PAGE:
Lost Things

It’s around early afternoon here in Arizona, and the sun is shinning bright as ever illuminating all it touches. I haven’t really thought about what to write about today, so thoughts will come as I type. What is quite upsetting actually, is that I can’t find my iPod. I know you might think this is not really a matter worth discussing, but in a way– it is.

You want to know why? Because losing things matter to us. Why? Why do they matter so much? Sure, it was a gift, and I treasure the gift. I attach the iPod, with all its songs and videos to certain experiences. It’s sort of like losing some part of my history. I listened to it when I ran, or when I painted, or on long international flights when I traveled. It’s been around with me for several years… and I miss it. The thought of someone else finding it and looking at my personal choice of music makes me sad.

Yet… here I am, talking about trite matters such as a lost item, which frankly, can be easily replaced.

It’s just a song device after all.

When I was studying art history, I fell in love for the first time. I was young, independent, and thought I was invincible.

His name was David, and he had the bluest eyes I had ever seen. There was a party that night, celebrating the last day of classes and the promise of careless summer vacation. I was sitting on the grass, feeling the summer coolness on my cheeks, and my dark blonde curls tickling the side of my face. I saw him approach from a distance, an air of grandness to his lazy stride. He had a cigarette attached to his smirking lips, and exclaimed, with mocking authority, that he was the one I’d been waiting for all my life.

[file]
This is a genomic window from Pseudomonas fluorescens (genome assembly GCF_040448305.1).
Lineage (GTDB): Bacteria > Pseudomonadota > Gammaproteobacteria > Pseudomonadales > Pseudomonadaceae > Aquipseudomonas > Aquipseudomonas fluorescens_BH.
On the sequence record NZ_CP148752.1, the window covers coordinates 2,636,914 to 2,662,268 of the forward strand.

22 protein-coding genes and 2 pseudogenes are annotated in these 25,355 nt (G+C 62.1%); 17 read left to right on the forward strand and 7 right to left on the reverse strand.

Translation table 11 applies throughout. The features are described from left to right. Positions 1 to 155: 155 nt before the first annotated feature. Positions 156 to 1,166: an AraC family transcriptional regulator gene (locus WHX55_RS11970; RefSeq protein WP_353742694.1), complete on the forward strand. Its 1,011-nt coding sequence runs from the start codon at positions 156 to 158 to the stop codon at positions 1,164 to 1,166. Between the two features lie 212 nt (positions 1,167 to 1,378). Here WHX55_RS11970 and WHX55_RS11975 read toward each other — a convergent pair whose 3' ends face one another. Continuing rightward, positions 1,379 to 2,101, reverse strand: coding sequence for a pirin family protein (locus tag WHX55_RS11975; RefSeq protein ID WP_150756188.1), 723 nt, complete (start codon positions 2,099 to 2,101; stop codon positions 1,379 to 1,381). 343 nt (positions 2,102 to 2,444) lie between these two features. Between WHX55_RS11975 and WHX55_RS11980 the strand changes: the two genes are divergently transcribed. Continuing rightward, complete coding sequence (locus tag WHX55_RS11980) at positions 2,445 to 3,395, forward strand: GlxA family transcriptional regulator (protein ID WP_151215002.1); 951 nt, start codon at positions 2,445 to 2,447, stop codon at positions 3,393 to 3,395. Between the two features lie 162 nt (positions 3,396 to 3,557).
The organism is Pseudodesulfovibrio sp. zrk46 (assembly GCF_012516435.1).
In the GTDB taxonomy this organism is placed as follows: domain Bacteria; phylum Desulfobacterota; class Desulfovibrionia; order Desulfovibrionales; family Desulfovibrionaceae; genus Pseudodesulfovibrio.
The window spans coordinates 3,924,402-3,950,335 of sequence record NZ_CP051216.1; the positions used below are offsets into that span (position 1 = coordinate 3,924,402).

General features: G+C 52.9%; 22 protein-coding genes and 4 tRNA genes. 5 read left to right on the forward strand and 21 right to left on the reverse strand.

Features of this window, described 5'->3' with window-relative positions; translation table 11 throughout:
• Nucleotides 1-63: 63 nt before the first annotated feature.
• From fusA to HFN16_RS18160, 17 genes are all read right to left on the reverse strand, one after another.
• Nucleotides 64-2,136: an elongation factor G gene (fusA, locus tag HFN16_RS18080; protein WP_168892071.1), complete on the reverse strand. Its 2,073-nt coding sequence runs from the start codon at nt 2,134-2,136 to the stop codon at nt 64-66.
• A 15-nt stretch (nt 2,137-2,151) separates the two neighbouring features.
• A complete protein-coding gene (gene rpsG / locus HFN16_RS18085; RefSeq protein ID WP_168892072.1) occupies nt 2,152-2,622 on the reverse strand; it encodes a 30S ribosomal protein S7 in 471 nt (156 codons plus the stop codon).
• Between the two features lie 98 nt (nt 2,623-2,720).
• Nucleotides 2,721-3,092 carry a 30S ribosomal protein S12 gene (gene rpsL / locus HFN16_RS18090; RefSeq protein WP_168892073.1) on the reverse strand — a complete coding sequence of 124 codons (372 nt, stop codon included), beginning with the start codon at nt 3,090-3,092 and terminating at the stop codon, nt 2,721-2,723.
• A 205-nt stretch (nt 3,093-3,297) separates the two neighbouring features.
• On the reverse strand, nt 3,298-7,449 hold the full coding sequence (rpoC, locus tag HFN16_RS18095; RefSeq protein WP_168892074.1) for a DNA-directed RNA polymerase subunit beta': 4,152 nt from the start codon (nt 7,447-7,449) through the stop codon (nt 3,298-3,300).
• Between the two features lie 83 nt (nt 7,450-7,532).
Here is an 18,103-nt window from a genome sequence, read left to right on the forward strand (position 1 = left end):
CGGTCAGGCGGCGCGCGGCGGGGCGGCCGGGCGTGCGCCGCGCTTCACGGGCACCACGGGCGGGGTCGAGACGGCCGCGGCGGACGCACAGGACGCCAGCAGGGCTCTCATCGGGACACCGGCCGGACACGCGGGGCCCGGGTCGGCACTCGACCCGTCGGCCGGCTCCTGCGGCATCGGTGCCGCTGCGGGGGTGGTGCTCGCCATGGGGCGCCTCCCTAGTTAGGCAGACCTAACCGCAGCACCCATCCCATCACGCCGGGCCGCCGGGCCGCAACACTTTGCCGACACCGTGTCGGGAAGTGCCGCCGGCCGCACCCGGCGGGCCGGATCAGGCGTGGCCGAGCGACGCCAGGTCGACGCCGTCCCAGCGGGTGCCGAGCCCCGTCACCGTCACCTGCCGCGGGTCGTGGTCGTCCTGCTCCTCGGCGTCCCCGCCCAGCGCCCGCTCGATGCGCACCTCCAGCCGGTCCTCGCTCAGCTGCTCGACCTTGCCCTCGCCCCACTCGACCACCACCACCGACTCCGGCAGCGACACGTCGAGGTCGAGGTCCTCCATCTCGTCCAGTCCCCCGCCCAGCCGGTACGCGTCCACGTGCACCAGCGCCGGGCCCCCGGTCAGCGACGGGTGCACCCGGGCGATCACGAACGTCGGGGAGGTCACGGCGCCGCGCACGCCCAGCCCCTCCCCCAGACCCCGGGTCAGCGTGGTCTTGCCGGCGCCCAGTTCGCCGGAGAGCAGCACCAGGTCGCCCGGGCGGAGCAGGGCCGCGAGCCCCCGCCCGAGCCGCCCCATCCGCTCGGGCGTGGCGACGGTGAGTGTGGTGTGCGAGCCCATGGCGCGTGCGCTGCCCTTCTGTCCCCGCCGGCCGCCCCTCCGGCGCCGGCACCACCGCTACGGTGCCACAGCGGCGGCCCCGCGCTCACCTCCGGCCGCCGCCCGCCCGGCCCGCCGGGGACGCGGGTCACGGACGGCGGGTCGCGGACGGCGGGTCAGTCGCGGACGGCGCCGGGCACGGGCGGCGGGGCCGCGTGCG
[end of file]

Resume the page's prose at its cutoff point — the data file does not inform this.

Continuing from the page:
Back then, I thought the claim as intensely droll, and pompous.

Little did I know… he meant what he said.

The five and a half years I spent with him were a rocket ship destined for destruction– fast paced, terrifying, and unable to stop.

He died on a cold January night with his last breath on my shirt and my tears in his blood.

This is the story of Parachute Love, my 90,000 word memoir which was written during the winter of 2010, a little after I completed August Moon. It was cathartic in a way, but agonizing. I was living every moment, becoming the innocent little me all over again, trying to save a soul from crashing.

In the end, we both crashed.

I was left alone, lost, and without identity.

I looked for love in spurious places, only to have it turn against me like a slap in the face.

I am happy now, I’ve got all I ever wanted.

But some things never come back. They belong to a past treasured somewhere deep in our hearts…

Lost forever.

Peace, love and kindness,

Christina

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